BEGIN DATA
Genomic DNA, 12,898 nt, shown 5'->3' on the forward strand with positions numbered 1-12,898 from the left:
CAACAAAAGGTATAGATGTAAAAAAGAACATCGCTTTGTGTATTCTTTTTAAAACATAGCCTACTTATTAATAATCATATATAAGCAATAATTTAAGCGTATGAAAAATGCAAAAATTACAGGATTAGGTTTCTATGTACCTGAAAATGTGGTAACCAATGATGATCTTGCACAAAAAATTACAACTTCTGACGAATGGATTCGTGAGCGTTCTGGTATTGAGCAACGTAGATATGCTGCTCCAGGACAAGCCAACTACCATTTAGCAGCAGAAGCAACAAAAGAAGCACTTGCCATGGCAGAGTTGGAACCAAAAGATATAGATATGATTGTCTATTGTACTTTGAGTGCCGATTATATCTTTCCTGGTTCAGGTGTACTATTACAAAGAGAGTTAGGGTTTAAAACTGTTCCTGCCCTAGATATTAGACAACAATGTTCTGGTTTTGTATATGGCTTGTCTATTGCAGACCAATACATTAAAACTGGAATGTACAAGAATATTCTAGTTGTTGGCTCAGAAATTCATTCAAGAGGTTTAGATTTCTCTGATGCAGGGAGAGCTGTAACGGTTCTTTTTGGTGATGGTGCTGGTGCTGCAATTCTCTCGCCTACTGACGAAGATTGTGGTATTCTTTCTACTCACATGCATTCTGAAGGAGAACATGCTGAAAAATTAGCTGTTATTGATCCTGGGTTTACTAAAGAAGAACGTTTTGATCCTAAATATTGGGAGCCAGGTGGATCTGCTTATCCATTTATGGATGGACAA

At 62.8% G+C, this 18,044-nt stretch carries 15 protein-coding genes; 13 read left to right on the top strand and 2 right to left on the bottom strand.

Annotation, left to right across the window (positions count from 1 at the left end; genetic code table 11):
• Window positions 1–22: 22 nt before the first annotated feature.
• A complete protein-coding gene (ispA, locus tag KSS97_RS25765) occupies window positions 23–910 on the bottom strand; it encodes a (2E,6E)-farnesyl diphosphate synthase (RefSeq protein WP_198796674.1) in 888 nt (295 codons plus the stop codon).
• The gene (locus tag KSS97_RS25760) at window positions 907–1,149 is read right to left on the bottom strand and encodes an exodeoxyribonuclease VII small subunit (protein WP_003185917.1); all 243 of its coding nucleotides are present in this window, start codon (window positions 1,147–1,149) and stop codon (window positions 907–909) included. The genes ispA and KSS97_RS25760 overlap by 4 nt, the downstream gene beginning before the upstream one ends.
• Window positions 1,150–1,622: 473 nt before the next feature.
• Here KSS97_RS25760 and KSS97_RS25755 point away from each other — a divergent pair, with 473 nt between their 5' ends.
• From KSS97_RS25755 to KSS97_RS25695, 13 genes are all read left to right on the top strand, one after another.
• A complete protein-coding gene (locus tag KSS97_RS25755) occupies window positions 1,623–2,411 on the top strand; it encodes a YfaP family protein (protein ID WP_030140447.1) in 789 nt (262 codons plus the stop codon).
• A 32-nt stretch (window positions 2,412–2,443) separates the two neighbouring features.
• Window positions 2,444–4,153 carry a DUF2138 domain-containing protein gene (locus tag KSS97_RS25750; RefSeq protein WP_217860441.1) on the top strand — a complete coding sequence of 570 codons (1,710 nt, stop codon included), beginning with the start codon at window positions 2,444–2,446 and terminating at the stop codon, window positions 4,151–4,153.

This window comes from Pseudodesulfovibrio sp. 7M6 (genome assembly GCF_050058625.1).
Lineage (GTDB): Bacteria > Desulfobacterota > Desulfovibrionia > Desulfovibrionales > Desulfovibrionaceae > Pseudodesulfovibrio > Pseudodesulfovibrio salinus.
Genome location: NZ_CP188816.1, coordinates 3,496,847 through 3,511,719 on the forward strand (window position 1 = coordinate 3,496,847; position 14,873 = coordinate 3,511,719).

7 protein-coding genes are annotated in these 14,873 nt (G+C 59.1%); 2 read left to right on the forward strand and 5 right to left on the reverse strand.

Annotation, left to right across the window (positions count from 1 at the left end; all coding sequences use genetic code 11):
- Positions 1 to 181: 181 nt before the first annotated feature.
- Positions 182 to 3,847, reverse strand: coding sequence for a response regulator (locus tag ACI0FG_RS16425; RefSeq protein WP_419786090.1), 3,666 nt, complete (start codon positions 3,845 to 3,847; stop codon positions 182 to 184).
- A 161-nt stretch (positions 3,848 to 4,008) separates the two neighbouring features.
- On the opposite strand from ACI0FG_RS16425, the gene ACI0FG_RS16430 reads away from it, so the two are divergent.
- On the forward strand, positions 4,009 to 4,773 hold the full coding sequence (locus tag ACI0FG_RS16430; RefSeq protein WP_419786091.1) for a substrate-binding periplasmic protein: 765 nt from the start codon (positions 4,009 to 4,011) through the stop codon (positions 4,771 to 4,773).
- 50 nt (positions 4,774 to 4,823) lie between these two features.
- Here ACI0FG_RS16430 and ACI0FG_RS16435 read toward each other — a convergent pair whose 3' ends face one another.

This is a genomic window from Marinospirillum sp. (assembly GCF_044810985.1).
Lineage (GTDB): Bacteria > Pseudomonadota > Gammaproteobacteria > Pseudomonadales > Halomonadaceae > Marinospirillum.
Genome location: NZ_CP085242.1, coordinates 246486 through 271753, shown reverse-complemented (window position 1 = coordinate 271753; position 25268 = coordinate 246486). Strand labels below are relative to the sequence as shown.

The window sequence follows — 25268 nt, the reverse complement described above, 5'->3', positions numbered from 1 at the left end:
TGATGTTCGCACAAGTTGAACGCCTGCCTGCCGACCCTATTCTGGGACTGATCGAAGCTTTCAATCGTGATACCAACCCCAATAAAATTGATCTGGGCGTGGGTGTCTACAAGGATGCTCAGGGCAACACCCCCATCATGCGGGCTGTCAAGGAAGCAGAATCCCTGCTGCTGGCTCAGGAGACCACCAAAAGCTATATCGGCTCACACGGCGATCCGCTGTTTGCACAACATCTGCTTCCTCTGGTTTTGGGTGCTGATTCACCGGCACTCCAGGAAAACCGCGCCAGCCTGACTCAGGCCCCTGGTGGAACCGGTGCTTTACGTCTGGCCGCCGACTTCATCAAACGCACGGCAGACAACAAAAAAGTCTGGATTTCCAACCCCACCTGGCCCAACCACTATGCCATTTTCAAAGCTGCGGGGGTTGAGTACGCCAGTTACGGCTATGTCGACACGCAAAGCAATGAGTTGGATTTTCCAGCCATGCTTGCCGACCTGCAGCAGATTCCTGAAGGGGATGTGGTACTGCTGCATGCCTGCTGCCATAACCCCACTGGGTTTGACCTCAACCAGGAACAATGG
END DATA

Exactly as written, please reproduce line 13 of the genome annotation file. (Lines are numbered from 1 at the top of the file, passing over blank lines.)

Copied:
• Window positions 2,444–4,153 carry a DUF2138 domain-containing protein gene (locus tag KSS97_RS25750; RefSeq protein WP_217860441.1) on the top strand — a complete coding sequence of 570 codons (1,710 nt, stop codon included), beginning with the start codon at window positions 2,444–2,446 and terminating at the stop codon, window positions 4,151–4,153.